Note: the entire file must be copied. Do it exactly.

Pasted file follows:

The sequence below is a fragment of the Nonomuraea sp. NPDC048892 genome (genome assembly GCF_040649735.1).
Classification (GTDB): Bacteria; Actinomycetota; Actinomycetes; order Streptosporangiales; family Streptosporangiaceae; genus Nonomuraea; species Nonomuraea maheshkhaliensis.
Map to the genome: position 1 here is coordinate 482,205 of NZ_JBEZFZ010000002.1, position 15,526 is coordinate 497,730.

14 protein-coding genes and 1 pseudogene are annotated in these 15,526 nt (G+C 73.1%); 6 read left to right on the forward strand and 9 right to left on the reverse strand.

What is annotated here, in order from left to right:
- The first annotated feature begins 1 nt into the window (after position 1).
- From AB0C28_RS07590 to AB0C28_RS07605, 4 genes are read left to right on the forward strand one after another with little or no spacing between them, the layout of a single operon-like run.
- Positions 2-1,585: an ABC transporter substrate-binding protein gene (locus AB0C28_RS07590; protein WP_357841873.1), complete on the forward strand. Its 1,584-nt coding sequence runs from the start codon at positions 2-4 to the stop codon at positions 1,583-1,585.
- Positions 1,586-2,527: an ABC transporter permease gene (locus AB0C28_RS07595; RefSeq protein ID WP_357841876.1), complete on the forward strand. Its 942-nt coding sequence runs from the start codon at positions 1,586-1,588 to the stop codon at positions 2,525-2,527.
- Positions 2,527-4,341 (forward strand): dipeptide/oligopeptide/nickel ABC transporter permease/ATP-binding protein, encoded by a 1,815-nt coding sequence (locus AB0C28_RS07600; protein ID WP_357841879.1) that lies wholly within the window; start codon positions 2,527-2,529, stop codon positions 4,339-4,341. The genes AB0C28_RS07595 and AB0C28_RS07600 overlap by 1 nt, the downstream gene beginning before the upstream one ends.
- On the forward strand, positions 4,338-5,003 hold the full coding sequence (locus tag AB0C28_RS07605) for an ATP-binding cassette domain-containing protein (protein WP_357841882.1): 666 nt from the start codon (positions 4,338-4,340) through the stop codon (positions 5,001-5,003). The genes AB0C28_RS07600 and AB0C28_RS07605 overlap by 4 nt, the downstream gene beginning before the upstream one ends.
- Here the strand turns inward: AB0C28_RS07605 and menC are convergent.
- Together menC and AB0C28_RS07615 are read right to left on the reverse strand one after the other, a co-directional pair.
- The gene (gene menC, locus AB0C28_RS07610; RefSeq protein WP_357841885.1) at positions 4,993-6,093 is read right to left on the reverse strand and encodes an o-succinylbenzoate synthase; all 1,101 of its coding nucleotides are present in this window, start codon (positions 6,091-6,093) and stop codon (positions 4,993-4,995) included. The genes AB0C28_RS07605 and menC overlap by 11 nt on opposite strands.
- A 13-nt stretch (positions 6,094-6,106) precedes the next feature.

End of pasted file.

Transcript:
The sequence below is a fragment of the Nonomuraea sp. NPDC048892 genome (genome assembly GCF_040649735.1).
Classification (GTDB): Bacteria; Actinomycetota; Actinomycetes; order Streptosporangiales; family Streptosporangiaceae; genus Nonomuraea; species Nonomuraea maheshkhaliensis.
Map to the genome: position 1 here is coordinate 482,205 of NZ_JBEZFZ010000002.1, position 15,526 is coordinate 497,730.

14 protein-coding genes and 1 pseudogene are annotated in these 15,526 nt (G+C 73.1%); 6 read left to right on the forward strand and 9 right to left on the reverse strand.

What is annotated here, in order from left to right:
- The first annotated feature begins 1 nt into the window (after position 1).
- From AB0C28_RS07590 to AB0C28_RS07605, 4 genes are read left to right on the forward strand one after another with little or no spacing between them, the layout of a single operon-like run.
- Positions 2-1,585: an ABC transporter substrate-binding protein gene (locus AB0C28_RS07590; protein WP_357841873.1), complete on the forward strand. Its 1,584-nt coding sequence runs from the start codon at positions 2-4 to the stop codon at positions 1,583-1,585.
- Positions 1,586-2,527: an ABC transporter permease gene (locus AB0C28_RS07595; RefSeq protein ID WP_357841876.1), complete on the forward strand. Its 942-nt coding sequence runs from the start codon at positions 1,586-1,588 to the stop codon at positions 2,525-2,527.
- Positions 2,527-4,341 (forward strand): dipeptide/oligopeptide/nickel ABC transporter permease/ATP-binding protein, encoded by a 1,815-nt coding sequence (locus AB0C28_RS07600; protein ID WP_357841879.1) that lies wholly within the window; start codon positions 2,527-2,529, stop codon positions 4,339-4,341. The genes AB0C28_RS07595 and AB0C28_RS07600 overlap by 1 nt, the downstream gene beginning before the upstream one ends.
- On the forward strand, positions 4,338-5,003 hold the full coding sequence (locus tag AB0C28_RS07605) for an ATP-binding cassette domain-containing protein (protein WP_357841882.1): 666 nt from the start codon (positions 4,338-4,340) through the stop codon (positions 5,001-5,003). The genes AB0C28_RS07600 and AB0C28_RS07605 overlap by 4 nt, the downstream gene beginning before the upstream one ends.
- Here the strand turns inward: AB0C28_RS07605 and menC are convergent.
- Together menC and AB0C28_RS07615 are read right to left on the reverse strand one after the other, a co-directional pair.
- The gene (gene menC, locus AB0C28_RS07610; RefSeq protein WP_357841885.1) at positions 4,993-6,093 is read right to left on the reverse strand and encodes an o-succinylbenzoate synthase; all 1,101 of its coding nucleotides are present in this window, start codon (positions 6,091-6,093) and stop codon (positions 4,993-4,995) included. The genes AB0C28_RS07605 and menC overlap by 11 nt on opposite strands.
- A 13-nt stretch (positions 6,094-6,106) precedes the next feature.